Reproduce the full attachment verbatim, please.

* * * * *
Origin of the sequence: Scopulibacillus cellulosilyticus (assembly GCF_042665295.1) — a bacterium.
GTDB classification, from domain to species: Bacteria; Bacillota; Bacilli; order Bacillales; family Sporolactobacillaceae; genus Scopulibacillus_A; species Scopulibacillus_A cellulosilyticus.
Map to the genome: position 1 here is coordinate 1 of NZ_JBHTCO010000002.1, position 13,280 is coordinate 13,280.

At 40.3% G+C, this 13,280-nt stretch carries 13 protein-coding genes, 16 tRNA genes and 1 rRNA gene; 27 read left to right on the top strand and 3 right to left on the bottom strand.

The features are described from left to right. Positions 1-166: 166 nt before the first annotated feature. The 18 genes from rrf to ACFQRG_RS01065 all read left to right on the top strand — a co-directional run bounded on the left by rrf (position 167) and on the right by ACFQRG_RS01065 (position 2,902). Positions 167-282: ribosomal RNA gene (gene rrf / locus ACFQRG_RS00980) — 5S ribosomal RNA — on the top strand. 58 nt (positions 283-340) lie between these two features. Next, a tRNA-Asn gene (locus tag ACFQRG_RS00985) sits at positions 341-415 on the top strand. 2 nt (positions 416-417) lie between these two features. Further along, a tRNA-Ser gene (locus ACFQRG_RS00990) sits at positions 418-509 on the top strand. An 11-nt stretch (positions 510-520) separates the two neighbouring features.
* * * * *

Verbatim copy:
Origin of the sequence: Scopulibacillus cellulosilyticus (assembly GCF_042665295.1) — a bacterium.
GTDB classification, from domain to species: Bacteria; Bacillota; Bacilli; order Bacillales; family Sporolactobacillaceae; genus Scopulibacillus_A; species Scopulibacillus_A cellulosilyticus.
Map to the genome: position 1 here is coordinate 1 of NZ_JBHTCO010000002.1, position 13,280 is coordinate 13,280.

At 40.3% G+C, this 13,280-nt stretch carries 13 protein-coding genes, 16 tRNA genes and 1 rRNA gene; 27 read left to right on the top strand and 3 right to left on the bottom strand.

The features are described from left to right. Positions 1-166: 166 nt before the first annotated feature. The 18 genes from rrf to ACFQRG_RS01065 all read left to right on the top strand — a co-directional run bounded on the left by rrf (position 167) and on the right by ACFQRG_RS01065 (position 2,902). Positions 167-282: ribosomal RNA gene (gene rrf / locus ACFQRG_RS00980) — 5S ribosomal RNA — on the top strand. 58 nt (positions 283-340) lie between these two features. Next, a tRNA-Asn gene (locus tag ACFQRG_RS00985) sits at positions 341-415 on the top strand. 2 nt (positions 416-417) lie between these two features. Further along, a tRNA-Ser gene (locus ACFQRG_RS00990) sits at positions 418-509 on the top strand. An 11-nt stretch (positions 510-520) separates the two neighbouring features.